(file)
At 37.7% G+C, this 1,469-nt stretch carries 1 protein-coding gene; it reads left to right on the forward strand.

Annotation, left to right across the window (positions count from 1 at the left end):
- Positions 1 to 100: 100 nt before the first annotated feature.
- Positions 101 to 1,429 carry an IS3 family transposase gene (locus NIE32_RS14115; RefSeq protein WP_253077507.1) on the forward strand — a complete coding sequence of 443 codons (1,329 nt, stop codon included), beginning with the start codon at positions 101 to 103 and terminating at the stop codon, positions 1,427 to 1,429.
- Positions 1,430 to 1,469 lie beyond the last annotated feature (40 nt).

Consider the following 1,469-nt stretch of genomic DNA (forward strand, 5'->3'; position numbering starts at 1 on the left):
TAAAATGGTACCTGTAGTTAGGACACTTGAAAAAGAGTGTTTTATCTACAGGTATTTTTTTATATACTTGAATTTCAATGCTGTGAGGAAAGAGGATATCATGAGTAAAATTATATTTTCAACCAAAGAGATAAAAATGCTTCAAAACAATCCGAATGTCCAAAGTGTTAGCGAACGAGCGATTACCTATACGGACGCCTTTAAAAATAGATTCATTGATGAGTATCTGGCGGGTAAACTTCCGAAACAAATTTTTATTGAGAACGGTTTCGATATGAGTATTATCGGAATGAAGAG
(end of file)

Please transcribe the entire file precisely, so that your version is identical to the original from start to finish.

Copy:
At 37.7% G+C, this 1,469-nt stretch carries 1 protein-coding gene; it reads left to right on the forward strand.

Annotation, left to right across the window (positions count from 1 at the left end):
- Positions 1 to 100: 100 nt before the first annotated feature.
- Positions 101 to 1,429 carry an IS3 family transposase gene (locus NIE32_RS14115; RefSeq protein WP_253077507.1) on the forward strand — a complete coding sequence of 443 codons (1,329 nt, stop codon included), beginning with the start codon at positions 101 to 103 and terminating at the stop codon, positions 1,427 to 1,429.
- Positions 1,430 to 1,469 lie beyond the last annotated feature (40 nt).

Consider the following 1,469-nt stretch of genomic DNA (forward strand, 5'->3'; position numbering starts at 1 on the left):
TAAAATGGTACCTGTAGTTAGGACACTTGAAAAAGAGTGTTTTATCTACAGGTATTTTTTTATATACTTGAATTTCAATGCTGTGAGGAAAGAGGATATCATGAGTAAAATTATATTTTCAACCAAAGAGATAAAAATGCTTCAAAACAATCCGAATGTCCAAAGTGTTAGCGAACGAGCGATTACCTATACGGACGCCTTTAAAAATAGATTCATTGATGAGTATCTGGCGGGTAAACTTCCGAAACAAATTTTTATTGAGAACGGTTTCGATATGAGTATTATCGGAATGAAGAG